In life and business, there are times when it makes sense to invest, to experiment, to take risks. For most companies, a period of societal upheaval and economic uncertainty – with unknown ripple effects to follow – isn’t one of those times.

Countless organizations are trying to find ways to tighten their proverbial belt and stay resilient in today’s challenging business climate. And many of them are reducing their IT budgets. IT spending will decline by 8% in 2020 compared to 2019, according to Gartner, and the cuts could be deeper in 2021 and beyond.

To avoid staff purges and wholesale changes, many organizations are working to improve the efficiency and cost effectiveness of their IT operations. They’re doing so by:

  • Aligning their data center infrastructure with cloud, branch office, and edge environments.
  • Driving consistency through centralized management, policy-based governance, and software-defined automation.
  • Using advanced technologies and AI to optimize the capacity and performance of infrastructure systems.
  • Finding ways to reduce licensing costs.

Penske Australia was able to accomplish all of these goals when it simplified and refreshed its data center infrastructure.

The company deployed five-node Cisco HyperFlex clusters at its primary and backup data centers, which support nine brand entities. The hyperconverged infrastructure (HCI) slashed the company’s technology overhead and costs, reducing 56 rack units of gear down to 24. And advanced technologies like Cisco Intersight and Cisco Workload Optimization Manager have not only improved IT visibility, management, and automation – they’ve also helped minimize enterprise licensing costs.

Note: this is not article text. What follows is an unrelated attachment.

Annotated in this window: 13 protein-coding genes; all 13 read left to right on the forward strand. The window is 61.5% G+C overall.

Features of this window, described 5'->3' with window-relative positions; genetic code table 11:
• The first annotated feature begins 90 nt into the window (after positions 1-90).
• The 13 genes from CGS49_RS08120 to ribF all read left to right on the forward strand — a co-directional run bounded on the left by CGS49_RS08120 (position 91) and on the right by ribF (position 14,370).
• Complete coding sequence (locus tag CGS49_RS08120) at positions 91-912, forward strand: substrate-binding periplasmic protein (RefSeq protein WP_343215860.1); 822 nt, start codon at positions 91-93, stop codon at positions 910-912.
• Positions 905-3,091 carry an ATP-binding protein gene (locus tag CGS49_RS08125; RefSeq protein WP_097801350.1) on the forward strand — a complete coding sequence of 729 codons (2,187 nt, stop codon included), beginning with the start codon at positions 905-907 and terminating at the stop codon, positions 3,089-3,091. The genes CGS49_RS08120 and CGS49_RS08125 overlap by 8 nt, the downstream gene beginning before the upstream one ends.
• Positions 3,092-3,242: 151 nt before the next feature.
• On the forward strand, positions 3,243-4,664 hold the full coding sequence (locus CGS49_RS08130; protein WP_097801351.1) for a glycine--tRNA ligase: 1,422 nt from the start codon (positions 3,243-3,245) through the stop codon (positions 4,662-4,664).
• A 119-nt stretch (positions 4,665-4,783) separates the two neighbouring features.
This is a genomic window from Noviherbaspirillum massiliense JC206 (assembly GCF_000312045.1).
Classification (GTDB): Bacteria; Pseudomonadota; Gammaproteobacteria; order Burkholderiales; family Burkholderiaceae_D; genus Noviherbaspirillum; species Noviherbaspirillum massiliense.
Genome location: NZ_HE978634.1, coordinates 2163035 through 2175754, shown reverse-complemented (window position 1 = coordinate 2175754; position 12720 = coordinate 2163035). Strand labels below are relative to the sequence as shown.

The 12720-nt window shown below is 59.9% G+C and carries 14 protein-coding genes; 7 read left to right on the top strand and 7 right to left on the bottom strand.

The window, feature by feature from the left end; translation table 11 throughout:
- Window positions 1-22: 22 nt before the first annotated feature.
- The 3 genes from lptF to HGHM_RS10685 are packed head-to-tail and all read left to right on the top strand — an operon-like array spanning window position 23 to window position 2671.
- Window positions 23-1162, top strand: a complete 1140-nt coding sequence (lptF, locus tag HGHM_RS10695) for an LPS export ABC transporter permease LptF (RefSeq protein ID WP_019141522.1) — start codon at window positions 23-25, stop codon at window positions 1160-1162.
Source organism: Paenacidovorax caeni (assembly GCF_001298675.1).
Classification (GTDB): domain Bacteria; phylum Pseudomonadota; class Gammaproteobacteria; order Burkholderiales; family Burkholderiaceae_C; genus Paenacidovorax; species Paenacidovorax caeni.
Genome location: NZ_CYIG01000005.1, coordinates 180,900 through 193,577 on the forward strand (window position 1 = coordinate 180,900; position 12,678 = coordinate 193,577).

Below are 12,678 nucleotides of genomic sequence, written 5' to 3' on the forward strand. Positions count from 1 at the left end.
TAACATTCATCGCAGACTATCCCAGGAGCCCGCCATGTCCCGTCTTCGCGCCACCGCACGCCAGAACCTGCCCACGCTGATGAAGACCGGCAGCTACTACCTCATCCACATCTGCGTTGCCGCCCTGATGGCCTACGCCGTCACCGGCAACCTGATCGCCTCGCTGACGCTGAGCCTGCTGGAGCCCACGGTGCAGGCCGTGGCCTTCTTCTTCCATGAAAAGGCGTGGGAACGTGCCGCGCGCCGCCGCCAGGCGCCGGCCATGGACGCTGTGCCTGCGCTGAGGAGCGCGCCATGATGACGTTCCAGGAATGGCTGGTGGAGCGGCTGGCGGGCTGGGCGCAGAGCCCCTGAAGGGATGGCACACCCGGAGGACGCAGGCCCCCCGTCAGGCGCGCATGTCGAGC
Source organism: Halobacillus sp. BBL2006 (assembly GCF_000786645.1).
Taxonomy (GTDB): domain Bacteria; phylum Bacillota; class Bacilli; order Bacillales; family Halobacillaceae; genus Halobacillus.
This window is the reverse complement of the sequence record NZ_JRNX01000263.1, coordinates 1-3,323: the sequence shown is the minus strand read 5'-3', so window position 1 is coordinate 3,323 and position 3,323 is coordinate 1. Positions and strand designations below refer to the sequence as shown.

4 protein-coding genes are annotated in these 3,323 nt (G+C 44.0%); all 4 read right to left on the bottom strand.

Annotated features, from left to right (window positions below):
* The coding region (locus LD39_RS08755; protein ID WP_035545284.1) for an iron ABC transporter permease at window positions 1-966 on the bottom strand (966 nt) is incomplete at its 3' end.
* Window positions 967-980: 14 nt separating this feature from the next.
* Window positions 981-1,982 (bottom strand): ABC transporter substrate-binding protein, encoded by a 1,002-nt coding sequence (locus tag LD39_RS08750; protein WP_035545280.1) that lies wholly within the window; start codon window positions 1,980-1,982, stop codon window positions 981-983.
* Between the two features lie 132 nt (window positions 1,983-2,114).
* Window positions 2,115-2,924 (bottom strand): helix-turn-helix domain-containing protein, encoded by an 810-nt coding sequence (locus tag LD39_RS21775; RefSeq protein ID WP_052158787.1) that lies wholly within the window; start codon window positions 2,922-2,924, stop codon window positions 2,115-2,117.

“Cisco Intersight is cloud-based and AI-driven, and it allows us to see our entire environment, spanning both data centers,” said Bobby Stojceski, technology and security manager for Penske Australia. “Cisco Workload Optimization Manager automatically balances our servers across hosts to continually rightsize the environment, and it also allows us to avoid VMware enterprise licensing.”

Penske Australia’s new infrastructure proved vitally important when the global pandemic hit. In less than a week, the company was able to deploy a remote desktop environment that enabled one-third of its employees to work from home.

“We would have been in a world of hurt if we hadn’t installed Cisco HyperFlex before the pandemic,” Stojceski said. “Because we had the right platform in place, we were able to shift about 300 people to remote work in a matter of days.”

Infrastructure simplicity, consistency, and flexibility – supported by visibility and insights – are the keys to improving IT efficiency and cost effectiveness. And they’re more important now than ever.

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Rodney Hamill

Director, Data Centre and Cloud, Australia